Europe Hit By Snow…

SIGNIFICANT SNOWFALLS between November 29 and December 2 disrupted flights across Western Europe, especially those operating from UK airports.
While the east of Britain suffered the worst disruption, the entire country was hit to some extent and almost every UK airport suffered some cancellations.  Although at the time of writing, snow and freezing temperatures continue to affect UK operations, among the worst hit airports in the country during this bad weather spell were Bournemouth, Doncaster, Durham Tees Valley, Edinburgh, Gatwick, Glasgow and Southampton airports.  Some UK airports were closed in terms of days rather than hours.
Heavy snow also closed most of Switzerland’s airports – with the exception of Zurich – on the night of December 1.  Lyon-Bron in France was also snow-closed that night and severe delays were reported at Berlin-Tegel and airports in Northern Spain.
…And A Strike
AS MOST airports were recovering from the effects of the winter weather Spanish air traffic controllers left their posts in an unannounced protest on December 3.  Spanish airspace was closed for around 48 hours delaying an estimated figure of around 650,000 travellers.  The weekend was one of the county’s busiest with many Spaniards taking advantage of the fact that Monday and Wednesday were public holidays.  In a television appearance Spain’s Deputy Prime Minister Mr Alfredo Perez Rubalcaba said that the strikers’ actions had damaged Spain’s image.  He added that the responsibility would have to fall somewhere and that measures would be put in place to make sure that such strikes could not happen again.  Spanish military controllers were called in to help ease the situation before the protestors returned to work.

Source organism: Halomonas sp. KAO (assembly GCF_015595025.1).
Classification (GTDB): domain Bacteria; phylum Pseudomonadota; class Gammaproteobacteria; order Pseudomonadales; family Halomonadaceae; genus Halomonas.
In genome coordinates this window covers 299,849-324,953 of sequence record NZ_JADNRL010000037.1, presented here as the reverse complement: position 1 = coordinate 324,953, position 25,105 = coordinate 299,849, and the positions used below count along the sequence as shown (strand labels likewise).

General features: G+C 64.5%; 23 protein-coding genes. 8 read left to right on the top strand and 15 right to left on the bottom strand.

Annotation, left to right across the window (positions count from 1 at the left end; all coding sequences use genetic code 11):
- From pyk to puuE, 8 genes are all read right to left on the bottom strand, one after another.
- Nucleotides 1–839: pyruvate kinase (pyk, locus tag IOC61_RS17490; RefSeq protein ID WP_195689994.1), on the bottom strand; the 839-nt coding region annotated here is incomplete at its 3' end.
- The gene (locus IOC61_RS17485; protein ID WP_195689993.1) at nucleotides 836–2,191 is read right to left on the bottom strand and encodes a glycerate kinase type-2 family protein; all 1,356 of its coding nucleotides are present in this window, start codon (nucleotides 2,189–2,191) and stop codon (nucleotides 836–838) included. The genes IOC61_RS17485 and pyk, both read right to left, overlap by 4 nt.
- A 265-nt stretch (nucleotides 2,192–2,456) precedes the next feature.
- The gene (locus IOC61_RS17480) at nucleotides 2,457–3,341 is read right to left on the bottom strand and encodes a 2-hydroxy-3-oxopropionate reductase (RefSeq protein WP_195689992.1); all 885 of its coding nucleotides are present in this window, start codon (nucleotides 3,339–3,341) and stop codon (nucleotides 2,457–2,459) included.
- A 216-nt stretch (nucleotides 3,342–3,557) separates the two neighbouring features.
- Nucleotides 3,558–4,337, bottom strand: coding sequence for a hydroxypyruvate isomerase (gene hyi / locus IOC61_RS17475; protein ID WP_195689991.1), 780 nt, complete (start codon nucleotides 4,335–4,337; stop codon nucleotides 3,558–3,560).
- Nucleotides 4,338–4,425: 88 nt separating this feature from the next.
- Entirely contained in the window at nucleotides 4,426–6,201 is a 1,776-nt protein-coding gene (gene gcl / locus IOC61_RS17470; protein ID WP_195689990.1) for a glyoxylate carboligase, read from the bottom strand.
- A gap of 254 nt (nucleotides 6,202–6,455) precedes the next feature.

The industrial action was the result of government plans to privatise Aena, Spain’s state airports authority.  The Spanish Government recently announced plans to sell off 49% per cent of Aena, but USCA, the air traffic controllers union, claims the government plans to sell its stake too cheaply.